COVID-19 has impacted almost every industry around the world — not excluding sports.
That’s true from America to Africa and everywhere else. Now, as American leagues such as the MLB and NBA have resumed, along with African national soccer leagues, fans contend with the excitement of watching their favorite players again while also abiding by new health recommendations. In Africa, soccer spectators must have their temperatures checked, wash their hands with soap before entry into a stadium and wear face masks. For many, social distancing inside beloved venues is a new, yet necessary, concept.
I had the pleasure of speaking about the global need for such measures and more with Scott Linebrink, former MLB relief pitcher and current partnerships director at Water Mission. His role involves making connections across vast networks and telling the story of how Water Mission is helping solve the global water crisis. Scott lends his talents and expertise to give others — mostly professional athletes — insight on what’s happening around the world in health, sports and more.
Zach Riggs: First, just let me ask: How are you and your family doing in light of COVID-19?
Scott Linebrink: You know, it was challenging those first few months. I live north of Austin, Texas, and we had shutdowns just like the rest of the country. It was unique trying to figure out how to live without leaving your house. A lot of Zoom calls!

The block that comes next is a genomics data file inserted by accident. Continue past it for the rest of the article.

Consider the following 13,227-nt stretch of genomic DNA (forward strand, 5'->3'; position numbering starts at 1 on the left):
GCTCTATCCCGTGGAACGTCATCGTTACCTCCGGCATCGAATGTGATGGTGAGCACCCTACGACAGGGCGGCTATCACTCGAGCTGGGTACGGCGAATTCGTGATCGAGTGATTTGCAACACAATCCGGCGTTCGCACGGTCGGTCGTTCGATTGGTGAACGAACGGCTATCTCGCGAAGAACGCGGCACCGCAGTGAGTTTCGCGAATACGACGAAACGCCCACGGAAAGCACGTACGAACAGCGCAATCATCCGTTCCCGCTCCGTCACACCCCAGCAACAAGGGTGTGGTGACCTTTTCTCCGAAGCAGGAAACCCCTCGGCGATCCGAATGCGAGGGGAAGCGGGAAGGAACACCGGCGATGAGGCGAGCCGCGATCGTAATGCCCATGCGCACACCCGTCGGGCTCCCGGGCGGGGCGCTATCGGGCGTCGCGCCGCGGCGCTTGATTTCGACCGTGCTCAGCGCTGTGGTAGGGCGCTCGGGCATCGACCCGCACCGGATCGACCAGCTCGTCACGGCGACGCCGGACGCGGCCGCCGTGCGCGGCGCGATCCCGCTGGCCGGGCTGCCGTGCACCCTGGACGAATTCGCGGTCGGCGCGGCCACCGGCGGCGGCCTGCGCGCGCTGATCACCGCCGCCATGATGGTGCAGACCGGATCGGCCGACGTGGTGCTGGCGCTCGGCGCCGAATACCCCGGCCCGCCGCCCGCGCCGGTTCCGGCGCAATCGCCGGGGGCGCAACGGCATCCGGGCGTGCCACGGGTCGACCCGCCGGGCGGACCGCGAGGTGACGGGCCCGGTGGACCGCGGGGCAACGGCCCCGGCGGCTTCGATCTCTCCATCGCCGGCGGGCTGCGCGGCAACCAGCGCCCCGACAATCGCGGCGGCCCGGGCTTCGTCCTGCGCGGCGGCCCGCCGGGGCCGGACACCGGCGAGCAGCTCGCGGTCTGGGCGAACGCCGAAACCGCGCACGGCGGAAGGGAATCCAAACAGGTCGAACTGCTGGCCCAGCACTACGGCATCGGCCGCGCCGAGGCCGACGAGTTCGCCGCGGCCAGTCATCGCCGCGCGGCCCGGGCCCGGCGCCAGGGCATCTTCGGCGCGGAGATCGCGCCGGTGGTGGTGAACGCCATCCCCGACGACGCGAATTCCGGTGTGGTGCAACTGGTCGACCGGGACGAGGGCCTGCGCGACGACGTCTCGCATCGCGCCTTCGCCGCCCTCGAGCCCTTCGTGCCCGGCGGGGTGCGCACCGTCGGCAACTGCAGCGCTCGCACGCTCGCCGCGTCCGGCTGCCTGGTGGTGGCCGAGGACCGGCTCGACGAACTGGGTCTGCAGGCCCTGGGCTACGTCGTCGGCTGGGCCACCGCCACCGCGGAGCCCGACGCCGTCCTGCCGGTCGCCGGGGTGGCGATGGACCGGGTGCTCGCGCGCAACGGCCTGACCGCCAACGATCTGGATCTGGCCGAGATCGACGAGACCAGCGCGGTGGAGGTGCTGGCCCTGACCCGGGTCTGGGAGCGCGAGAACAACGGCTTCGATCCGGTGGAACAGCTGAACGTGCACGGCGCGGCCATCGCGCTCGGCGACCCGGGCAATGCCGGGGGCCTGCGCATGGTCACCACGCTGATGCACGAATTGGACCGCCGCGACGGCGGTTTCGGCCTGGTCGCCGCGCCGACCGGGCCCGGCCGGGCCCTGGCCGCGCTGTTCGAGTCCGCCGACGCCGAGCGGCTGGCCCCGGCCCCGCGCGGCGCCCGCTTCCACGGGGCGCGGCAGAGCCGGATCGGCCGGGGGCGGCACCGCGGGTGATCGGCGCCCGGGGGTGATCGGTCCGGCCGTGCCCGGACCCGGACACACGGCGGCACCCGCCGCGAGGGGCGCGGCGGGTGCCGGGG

But beyond that, I’d say it’s been good from a family perspective. My wife and I have two girls, and I was very grateful to spend a lot of time with them and be here with them instead of traveling.
ZR: From your involvement with Water Mission’s global response to COVID-19, how have you seen the pandemic affect countries outside of the United States?
SL: It’s been a lot harder on developing countries in many ways.
ZR: How so?
SL: Many developing countries already had desperate needs for safe water, sanitation and hygiene before COVID-19 hit. Along with the urgent need for safe water and soap, there was a huge need for hygiene training and learning materials. The health crisis exposed these needs. For Water Mission, it’s never been just about sharing safe water, but about providing educational resources on how to use safe water for hand washing and disease prevention as well.
Think about how hard it’s been for us in America. Even with hand sanitizer everywhere, education and PSAs all over the place, and most people wearing masks, we’re still having outbreaks. Now imagine how difficult this pandemic is for communities that don’t know how the virus spreads and how to prevent it, and don’t have the resources to do so. Education and physical resources go hand-in-hand to stop the spread of COVID-19 around the world.
ZR: That makes a lot of sense. From your perspective, why do you think Americans, particularly the American Church, should assist other countries during health crises?